Princes and Painters in Mughal Delhi, 1707–1857
This turbulent epoch when the Mughal Empire waned and the East India Company boomed witnessed a burst of artistic innovation and experimentation. Delhi’s artists became adept at improvising with a variety of techniques, creating traditional miniatures while continually experimenting with new European styles. Dalrymple shows the masterpieces created and tells their stories.
Reform in Europe for its 500 million citizens must go far beyond stabilising the euro, formidable and fraught though that task may be. Introducing an array of new ideas, Giddens suggests this is the time for a far-reaching rethink of the European project as a whole.
Jennifer Clement (former president of PEN Mexico) and Cristina Henríquez discuss their work.
‘The theme of Prayers for the Stolen is the wanton violence inflicted on women and the destruction of communities as a result of the drug trade in Mexico, but Clement’s eye for the revealing detail, the simple poetry of her language and the visceral authenticity of her characters turn that deadening reality into a compelling, tragically beautiful novel’ – Yann Martel. Henríquez tells the passionate and powerful love story of a Panamanian boy and Mexican girl living the brutal reality of the immigrant’s American dream.
How I Live Now was published in 2004 to huge critical acclaim and has been made into a major feature film, starring Saoirse Ronan. Since then, the novelist has produced a spectacular body of work for teenagers and adults, and won numerous awards. She will talk about her writing including her latest novel, the highly acclaimed Picture Me Gone.
12+ years (YA)
The comedian and broadcaster, who has witnessed the impact of climate change in the Arctic, is joined by Simms, author and campaigner with Global Witness, to discuss how close we are to crossing planetary environmental thresholds, how we got into this mess and what we need to do to get out of it.
Marcus Sedgwick has won or been nominated for over thirty awards, including the prestigious Carnegie Medal (four times), the Edgar Allan Poe Award (twice) and the Guardian Children’s Fiction Prize (four times). He recently won the prestigious Printz Award for Midwinterblood. He joins Daniel Hahn for a conversation about his work, in particular his latest novel, the highly acclaimed She Is Not Invisible.12+ years (YA)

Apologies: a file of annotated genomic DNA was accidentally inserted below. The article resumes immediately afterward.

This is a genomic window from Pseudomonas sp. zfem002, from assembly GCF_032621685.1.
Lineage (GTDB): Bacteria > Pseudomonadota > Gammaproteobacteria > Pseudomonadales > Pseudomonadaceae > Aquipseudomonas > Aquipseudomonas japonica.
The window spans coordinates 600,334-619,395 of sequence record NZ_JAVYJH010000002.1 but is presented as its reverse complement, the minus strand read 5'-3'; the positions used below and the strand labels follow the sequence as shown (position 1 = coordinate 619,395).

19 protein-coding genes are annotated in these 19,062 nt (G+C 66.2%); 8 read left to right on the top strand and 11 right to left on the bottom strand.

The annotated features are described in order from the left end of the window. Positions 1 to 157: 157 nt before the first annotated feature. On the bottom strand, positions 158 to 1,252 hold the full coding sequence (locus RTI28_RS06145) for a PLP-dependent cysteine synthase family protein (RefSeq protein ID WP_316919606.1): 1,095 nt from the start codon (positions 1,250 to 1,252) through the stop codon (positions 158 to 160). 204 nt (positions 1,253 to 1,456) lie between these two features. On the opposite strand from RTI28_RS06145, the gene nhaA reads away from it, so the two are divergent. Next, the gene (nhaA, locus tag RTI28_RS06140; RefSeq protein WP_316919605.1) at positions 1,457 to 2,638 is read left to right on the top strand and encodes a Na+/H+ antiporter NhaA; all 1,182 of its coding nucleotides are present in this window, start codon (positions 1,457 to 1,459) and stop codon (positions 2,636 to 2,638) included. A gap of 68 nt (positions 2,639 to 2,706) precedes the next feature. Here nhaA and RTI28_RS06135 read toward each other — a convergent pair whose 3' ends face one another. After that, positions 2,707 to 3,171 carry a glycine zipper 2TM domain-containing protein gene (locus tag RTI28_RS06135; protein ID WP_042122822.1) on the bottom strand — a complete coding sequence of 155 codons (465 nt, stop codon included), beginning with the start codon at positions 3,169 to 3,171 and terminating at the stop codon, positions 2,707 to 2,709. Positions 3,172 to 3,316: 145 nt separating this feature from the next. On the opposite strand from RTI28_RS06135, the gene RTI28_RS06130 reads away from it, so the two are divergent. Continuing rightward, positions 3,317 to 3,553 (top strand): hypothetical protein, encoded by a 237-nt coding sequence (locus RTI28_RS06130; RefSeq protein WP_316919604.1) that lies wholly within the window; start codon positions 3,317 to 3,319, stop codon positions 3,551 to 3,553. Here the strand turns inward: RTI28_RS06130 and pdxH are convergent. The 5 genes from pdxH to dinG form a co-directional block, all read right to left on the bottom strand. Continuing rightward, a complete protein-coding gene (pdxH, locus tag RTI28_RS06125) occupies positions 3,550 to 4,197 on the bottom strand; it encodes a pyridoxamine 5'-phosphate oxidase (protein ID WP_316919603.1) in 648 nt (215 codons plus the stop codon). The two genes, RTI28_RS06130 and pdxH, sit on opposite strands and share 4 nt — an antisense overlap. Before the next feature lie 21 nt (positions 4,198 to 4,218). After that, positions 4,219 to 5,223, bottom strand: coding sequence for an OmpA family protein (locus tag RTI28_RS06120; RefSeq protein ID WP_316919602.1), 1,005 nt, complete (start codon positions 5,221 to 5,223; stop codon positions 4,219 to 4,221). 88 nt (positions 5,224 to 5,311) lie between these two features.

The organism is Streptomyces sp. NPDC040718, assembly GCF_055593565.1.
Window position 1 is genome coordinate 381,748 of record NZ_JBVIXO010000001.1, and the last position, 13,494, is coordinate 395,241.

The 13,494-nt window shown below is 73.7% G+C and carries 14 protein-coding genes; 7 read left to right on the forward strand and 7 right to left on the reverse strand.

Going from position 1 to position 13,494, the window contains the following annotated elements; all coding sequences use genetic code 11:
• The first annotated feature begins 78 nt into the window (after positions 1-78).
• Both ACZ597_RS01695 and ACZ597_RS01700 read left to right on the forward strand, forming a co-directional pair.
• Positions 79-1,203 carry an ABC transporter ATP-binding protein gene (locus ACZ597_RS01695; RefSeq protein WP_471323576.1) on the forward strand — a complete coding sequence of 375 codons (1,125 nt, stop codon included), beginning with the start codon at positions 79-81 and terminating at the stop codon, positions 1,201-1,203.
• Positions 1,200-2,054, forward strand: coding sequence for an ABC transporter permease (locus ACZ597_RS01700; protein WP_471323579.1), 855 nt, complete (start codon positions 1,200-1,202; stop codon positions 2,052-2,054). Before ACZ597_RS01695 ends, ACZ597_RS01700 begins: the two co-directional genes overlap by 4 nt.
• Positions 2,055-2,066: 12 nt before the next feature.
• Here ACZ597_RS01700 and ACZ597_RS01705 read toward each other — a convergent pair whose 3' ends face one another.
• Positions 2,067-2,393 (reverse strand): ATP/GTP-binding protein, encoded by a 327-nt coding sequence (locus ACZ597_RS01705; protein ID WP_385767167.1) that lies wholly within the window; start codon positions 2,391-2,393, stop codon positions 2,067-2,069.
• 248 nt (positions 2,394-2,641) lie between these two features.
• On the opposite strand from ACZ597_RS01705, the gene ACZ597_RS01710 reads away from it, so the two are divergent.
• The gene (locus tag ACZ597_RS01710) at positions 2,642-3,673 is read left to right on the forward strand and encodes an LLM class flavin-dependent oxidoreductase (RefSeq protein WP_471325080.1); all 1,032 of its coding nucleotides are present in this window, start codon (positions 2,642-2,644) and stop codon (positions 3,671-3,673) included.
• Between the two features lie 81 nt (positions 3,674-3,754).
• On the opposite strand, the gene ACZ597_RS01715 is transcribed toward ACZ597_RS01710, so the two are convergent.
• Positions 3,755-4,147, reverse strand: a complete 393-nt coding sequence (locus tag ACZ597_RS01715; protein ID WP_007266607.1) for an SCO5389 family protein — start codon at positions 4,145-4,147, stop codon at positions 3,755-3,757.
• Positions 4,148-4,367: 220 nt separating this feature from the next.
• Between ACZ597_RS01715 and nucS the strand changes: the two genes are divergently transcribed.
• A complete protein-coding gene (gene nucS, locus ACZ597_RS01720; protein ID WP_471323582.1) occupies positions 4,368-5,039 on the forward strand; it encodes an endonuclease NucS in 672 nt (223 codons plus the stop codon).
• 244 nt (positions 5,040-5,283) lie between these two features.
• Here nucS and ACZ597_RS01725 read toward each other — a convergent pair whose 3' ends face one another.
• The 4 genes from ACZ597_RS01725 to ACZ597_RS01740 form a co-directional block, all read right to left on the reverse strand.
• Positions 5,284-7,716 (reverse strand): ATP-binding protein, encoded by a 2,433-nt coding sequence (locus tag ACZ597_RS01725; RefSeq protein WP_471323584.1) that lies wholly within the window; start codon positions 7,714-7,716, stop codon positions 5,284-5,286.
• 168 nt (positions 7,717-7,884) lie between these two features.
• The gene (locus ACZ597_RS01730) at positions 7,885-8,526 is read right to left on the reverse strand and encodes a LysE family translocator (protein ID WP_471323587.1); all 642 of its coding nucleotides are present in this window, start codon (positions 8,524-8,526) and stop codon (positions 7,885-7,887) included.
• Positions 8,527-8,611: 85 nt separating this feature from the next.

What would you do if you had to power the UK? Marcus Brigstocke and Libby Purves get to grips with how to generate enough energy to keep the lights on and power their appliances. Dependency on overseas supplies, volatile fossil fuel prices and the need for a low-carbon economy makes this one of the biggest challenges facing the country. Richard Smith of National Grid and David MacKay of the DECC are our expert advisors. Chaired by Mark Lynas and using the 2050 calculator.
The award-winning non-fiction writer Quarmby introduces her book No Place to Call Home – Inside the Real Lives of Gypsies & Travellers. Le Bas is editor of the national magazine and website for Gypsies, Roma and Travellers, Travellers’ Times, and author of All Change: Romani Studies through Romani Eyes. They talk to Guto Harri.
Pears’ In The Light of Morning is a war story and a love story. Three British soldiers are parachuted into Slovenia in 1944 and are hunted through the mountains with a rag-tag group of partisans. Jones’ Fallout sees the balance of relationships between three theatre friends in London disturbed by the arrival of a fragile young actress.
A pandemic called ‘The Sweats’ is sweeping the globe. London is a city in crisis. Hospitals begin to fill with the dead and dying, but Stevie Flint is convinced that the sudden death of her boyfriend Dr Simon Sharkey was not from natural causes. Welsh introduces A Lovely Way To Burn, the first outbreak in her Plague Times trilogy. Hannah reveals The Telling Error, the latest in her Culver Valley Crime series of novels.
A multi-media performance presenting a striking record of Welsh gravestones coupled with prose and poetry responses by two prominent writers from Wales, Hopwood and Walford Davies, and photographed by White.
For the first time ever, today’s middle classes will struggle to enjoy the same privileges of security and comfort that their grandparents did. Sidelined by the mega-rich, the middle classes really are under severe threat. How did this situation come about? To survive, they will have to carve a new niche for themselves.
In the camps the war was eternal. There was the war against the German military, fought with everything from taunting humour to outright sabotage. British POWs also fought a valiant war against the conditions in which they were mired. They battled starvation, disease, Prussian cruelties, boredom, and their own inner demons. And, of course, they escaped.